I have been feeling enormously sad at the execution of Troy Davis in Georgia last night. This man was on Death Row for 20 years, and had already had three stays of execution. After all that, his execution was delayed for four hours. Is that enough punishment for a man who has maintained his inncence throghout, and whose last words were a plea to the victim's family to find the real killer? Seven of the people who testified against him at his trial have since withrawn their testimony, and another man has confessed to the murder. But no matter. Revenge has been exacted, and so that's all right then, isn't it?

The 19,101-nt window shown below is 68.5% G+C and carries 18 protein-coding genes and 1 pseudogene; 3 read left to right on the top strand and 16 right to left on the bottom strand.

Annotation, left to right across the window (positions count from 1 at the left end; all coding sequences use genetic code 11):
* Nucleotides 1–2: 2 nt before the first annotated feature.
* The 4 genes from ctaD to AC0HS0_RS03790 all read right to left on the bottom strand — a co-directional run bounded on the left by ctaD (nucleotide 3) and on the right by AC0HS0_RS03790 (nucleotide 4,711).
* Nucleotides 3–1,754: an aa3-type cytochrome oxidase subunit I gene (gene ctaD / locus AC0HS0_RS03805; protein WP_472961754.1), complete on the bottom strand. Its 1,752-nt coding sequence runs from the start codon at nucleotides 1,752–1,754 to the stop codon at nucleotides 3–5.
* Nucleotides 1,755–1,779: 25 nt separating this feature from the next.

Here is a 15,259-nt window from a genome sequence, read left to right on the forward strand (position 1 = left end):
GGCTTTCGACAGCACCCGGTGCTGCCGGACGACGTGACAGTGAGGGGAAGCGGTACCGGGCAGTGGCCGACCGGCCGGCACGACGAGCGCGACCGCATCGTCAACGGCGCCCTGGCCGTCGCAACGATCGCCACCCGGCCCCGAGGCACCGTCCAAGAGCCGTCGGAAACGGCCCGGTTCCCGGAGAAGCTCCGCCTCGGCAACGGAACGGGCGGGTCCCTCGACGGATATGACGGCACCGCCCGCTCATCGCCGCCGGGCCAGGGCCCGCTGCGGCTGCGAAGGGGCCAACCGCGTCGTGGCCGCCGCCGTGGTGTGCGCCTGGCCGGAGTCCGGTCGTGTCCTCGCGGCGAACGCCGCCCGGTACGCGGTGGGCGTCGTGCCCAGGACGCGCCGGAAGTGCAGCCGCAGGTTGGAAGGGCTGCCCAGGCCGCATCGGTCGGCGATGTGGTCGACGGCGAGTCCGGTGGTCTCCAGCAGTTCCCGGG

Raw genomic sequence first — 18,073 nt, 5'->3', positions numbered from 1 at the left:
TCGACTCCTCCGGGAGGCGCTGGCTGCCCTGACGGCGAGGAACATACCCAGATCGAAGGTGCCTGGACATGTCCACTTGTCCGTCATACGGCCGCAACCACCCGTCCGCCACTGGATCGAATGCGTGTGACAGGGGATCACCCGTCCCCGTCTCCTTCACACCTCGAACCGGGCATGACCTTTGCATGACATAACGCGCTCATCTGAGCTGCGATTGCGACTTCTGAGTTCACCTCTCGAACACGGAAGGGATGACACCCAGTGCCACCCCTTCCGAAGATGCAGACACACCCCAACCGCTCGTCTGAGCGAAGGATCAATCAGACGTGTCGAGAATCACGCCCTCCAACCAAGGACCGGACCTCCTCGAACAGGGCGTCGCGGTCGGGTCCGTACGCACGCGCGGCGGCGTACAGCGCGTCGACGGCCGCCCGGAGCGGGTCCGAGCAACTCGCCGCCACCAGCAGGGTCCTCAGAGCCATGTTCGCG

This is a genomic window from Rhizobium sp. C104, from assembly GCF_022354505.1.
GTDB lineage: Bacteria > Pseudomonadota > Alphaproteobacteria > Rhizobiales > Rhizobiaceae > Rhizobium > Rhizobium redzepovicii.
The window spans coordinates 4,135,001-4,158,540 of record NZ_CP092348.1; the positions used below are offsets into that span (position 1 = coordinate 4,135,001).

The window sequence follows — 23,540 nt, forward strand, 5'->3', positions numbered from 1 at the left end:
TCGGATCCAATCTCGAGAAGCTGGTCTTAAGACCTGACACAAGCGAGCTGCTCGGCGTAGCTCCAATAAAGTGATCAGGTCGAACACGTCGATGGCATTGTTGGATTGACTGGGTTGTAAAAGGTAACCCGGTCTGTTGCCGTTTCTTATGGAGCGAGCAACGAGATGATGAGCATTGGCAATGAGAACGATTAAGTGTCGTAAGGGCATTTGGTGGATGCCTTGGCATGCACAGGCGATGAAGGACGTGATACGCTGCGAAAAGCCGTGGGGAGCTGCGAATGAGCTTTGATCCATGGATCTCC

On a happier note, my own Death Row prisoner (the one I correspond with) has had his sentence commuted to life without parole. I only found this out by chance, and am delighted for him. Apparently:
"during a June 23 hearing, it was revealed that the lone juror at
the murder trial who held out to sentence **** to death and refused to
join with other jurors who preferred a sentence of life in prison was never
questioned by defense attorneys during jury selection."
Astounding, isn't it? One juror was in favour of the death penalty in this case. Just one. And if he had been questioned by the defense, presumably D would still be on Death Row.
It beggars belief.